2. Personal data should be obtained for one or more specified, explicit and legitimate and lawful purposes and shall not be further processed in any manner incompatible with that purpose or those purposes (purpose limitation).
  3. Personal data shall be adequate, relevant and not excessive in relation to the purpose or purposes for which they are processed (data minimisation).
  4. Personal data shall be accurate and, where necessary, kept up-to-date (accuracy).
  5. Personal data processed for any purpose or purposes shall not be kept for longer than is necessary for that purpose or those purposes (storage limitation).
  6. Appropriate technical and organisational measures shall be taken against unauthorised or unlawful processing of personal data and against accidental loss or destruction of, or damage to, personal data (integrity and confidentiality).

Appropriate care must be taken to protect personal data or special category personal data when it is transferred in whatever format.

The British Standard for Information Security (BS7799) and the International Organization for Standardization Information Security standard ISO27001 also require that appropriate controls are in place to maintain the security of information exchanged with external organisations, requiring procedures and standards to be established to protect information in transit.

These procedures must be applied at all times whenever personal data or special category personal data is transferred either within Genomics England, or externally. Methods of transfer refer to the transfer of information via any form, examples include:

  • Electronic file transfer
  • Email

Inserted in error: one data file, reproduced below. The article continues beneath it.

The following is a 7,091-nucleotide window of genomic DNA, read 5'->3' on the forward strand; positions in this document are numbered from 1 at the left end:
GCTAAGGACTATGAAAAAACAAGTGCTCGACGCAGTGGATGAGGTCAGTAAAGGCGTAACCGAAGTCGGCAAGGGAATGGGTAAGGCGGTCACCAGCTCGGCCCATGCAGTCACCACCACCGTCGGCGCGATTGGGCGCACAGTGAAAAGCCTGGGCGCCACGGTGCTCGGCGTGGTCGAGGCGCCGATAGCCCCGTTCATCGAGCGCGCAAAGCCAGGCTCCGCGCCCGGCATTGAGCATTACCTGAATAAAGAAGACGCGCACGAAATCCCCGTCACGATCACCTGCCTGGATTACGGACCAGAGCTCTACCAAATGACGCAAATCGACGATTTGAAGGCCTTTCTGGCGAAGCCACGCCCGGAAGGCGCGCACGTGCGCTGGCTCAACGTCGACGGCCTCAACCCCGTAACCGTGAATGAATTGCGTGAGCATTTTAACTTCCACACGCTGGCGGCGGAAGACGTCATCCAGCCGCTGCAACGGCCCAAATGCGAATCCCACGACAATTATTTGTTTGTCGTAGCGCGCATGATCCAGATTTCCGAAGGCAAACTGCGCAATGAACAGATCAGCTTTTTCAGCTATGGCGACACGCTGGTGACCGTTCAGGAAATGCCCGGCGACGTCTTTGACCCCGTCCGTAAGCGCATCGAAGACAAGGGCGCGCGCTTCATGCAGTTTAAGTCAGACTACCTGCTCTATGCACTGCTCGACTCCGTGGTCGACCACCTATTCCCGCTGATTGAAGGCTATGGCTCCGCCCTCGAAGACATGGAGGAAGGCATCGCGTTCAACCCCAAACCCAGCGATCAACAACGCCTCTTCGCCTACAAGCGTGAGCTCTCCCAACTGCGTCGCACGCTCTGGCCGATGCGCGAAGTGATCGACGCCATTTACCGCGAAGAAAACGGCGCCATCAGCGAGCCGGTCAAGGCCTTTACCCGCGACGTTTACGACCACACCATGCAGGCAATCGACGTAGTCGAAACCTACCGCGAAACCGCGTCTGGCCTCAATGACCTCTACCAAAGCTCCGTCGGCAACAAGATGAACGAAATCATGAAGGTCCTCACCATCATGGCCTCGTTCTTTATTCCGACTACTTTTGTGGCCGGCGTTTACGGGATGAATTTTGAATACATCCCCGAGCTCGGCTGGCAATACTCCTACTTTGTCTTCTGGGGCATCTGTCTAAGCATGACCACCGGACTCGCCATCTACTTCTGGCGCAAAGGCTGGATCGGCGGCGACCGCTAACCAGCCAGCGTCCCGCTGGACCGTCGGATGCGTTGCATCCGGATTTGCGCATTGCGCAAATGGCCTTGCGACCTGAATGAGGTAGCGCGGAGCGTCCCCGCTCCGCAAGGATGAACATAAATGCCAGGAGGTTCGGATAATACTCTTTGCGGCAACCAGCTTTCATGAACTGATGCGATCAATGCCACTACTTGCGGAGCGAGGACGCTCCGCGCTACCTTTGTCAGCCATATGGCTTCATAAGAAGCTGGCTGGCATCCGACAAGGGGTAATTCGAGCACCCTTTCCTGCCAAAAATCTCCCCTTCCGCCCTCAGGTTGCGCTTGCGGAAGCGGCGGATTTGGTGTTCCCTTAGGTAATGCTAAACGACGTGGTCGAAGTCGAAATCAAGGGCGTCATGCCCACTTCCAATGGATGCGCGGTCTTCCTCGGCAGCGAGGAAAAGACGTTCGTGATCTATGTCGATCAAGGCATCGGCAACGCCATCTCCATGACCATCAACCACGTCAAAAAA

• CD or DVD
  • USB Memory Sticks
  • By Post / Fax
  • Telephone

Duty of confidence

A duty of confidence arises when sensitive information is obtained and/or recorded in circumstances where it is reasonable for the subject of the information to expect that the information will be held in confidence. For information to have a quality of confidence it is generally accepted that:

  • it is not “trivial” in its nature;
  • it is not in the public domain or easily available from another source;
  • it has a degree of sensitivity; and
  • it has been communicated for a limited purpose and in circumstances where the individual or organisation is likely to assume an obligation of confidence. For example, information shared between a solicitor and client or health practitioner and patient.

This means, in practice, that all patient information, whether held on paper, computer, visually or audio recorded, or held in the memory of a professional, must not normally be disclosed without the consent of the patient.

However, the right to confidentiality is a qualified right. This means that Genomics England is able to override a duty of confidence when it is required by law, or if it is in the public interest to do so.

The Caldicott Report

The original Caldicott Report on the Review of Patient Identifiable Information was published in 1997. It found that the issues of patient confidentiality and the security measures in place across the NHS lacked national consistency and as a result of the Caldicott Review, seven key principles have been provided as a guide for the NHS.

Genomics England is a company wholly owned by the Department of Health as such is bound by the Caldicott Principles.

The Caldicott Principles are:

  1. Justify the purpose(s) for using confidential information.
  2. Don't use personal confidential data unless it is absolutely necessary.
  3. Use the minimum necessary personal confidential data.
  4. Access to personal confidential data should be on a strict need-to-know basis.
  5. Everyone with access to personal confidential data should be aware of their responsibilities.
  6. Comply with the law.
  7. The duty to share information can be as important as the duty to protect patient confidentiality.

For further information and to review the Caldicott Report see: